Te Pou Tuatahi
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Print sizes and editions
- Regular museum archival paper print - 700 x 700mm (limited to 275)
- Large museum archival paper print - 905 x 905mm (limited to 195)
- Extra Large museum canvas print - 1100 x 1100mm (limited to 175)
Your unique limited edition fine art print
- Sofia Minson creates your exclusive signed print
- We ship for $25 in NZ and from $50 internationally
- Your artwork arrives rolled, ready to be framed - do you need help? Request framing guidance
Original painting SOLD, by Sofia Minson and Samapeap Tarr, oil, acrylic and flashé on canvas, 2075 x 2075mm, 2009. Contact us to enquire about the original.
The story of Te Pou Tuatahi
This painting was created by Sofia Minson and Samapeap Tarr, a graffiti artist of Cambodian and New Zealand heritage. The collaboration was filmed for the documentary 'Canvassing the Treaty' which aired on Māori TV on Waitangi Day in 2010 and at the FIFO international film festival in 2011.
Sofia's oil painting of the central blue carved 'pou' in this artwork represents her Ngāti Porou ancestors' waka. The Sanskrit symbol for Om, which is the sound of the universe, is spoken to us from the mouth of the ancestral figure.
Surrounding the painting are Peap's black ink designs influenced by Cambodian legends of the Naga snake. He has also written the words "Te Pou Tuatahi He Wakaputanga 1835" and "The Treaty is a Tauranga Waka." More about this below.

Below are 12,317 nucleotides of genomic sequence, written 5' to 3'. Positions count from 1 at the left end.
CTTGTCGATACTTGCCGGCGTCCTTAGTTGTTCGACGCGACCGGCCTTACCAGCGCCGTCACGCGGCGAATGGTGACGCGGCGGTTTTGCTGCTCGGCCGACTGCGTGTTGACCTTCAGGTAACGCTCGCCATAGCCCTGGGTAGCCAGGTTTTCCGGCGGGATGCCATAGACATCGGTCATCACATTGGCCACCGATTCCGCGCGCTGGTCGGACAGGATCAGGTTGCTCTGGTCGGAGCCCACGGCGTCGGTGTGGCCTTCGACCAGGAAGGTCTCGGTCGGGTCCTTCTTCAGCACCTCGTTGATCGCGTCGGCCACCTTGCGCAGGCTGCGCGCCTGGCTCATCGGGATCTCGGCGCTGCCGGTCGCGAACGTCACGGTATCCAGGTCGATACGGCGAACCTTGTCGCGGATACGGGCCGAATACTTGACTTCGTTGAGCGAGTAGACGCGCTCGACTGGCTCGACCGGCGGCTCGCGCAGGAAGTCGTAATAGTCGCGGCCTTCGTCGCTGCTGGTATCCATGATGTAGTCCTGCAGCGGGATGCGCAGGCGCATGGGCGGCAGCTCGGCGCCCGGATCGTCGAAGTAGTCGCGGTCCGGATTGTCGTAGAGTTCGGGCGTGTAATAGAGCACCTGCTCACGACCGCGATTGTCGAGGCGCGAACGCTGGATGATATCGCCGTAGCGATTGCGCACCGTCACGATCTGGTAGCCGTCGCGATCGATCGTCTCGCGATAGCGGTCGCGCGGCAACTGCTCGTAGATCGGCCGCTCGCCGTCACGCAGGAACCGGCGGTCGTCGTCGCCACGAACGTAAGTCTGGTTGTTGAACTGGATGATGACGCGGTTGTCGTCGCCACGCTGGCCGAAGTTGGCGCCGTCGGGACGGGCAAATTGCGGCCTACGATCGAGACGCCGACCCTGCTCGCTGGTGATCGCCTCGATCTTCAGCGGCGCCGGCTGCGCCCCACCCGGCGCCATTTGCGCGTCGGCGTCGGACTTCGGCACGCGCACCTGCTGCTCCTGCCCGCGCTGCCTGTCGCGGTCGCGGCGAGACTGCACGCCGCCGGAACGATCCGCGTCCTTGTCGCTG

The 'Canvassing the Treaty' Project
The thought provoking art and social experiment follows six New Zealand artists, three Māori and three non-Māori, as they gain deeper insights into Te Tiriti o Waitangi (The Treaty of Waitangi) and create cross-cultural collaborative artworks over one weekend at Te Tii marae in Northland.
It all began with the artists driving an hour and a half north of Auckland to a windswept cliff-top property at Pakiri. There they participated in an intensive wānanga to learn about the Treaty of Waitangi from Moana Jackson and Ingrid Huygens, two experienced treaty educators.
"I learnt more about New Zealand's history in one day than I had in all my years at school.
The depth of knowledge and considered social and historical perspectives shared that day was priceless."
- Sofia Minson
The artists were then paired up. Sofia who is of Ngāti Porou, Swedish, English and Irish descent was to collaborate with Peap, to produce an artwork inspired by ideas about the treaty.
He Wakaputanga 1835 - A Proclamation of Sovereignty
On the right side of the painting Peap has written the words "Te Pou Tuatahi He Wakaputanga 1835." 'Te Pou Tuatahi' means 'The First Pillar' and this statement means that the founding legal document for Aotearoa is He Wakaputanga - The Proclamation of Sovereignty.
This internationally legal Proclamation of Sovereignty was signed between 1835 and 1839 by 52 rangatira, who were leading chiefly representatives of self-governing, sovereign hapū or clans throughout New Zealand. Together with this document they established their own "collective" or "association."
Te Tii Marae
The condensed two and a half day process of creating this collaborative artwork took place at the historically significant Te Tii Marae.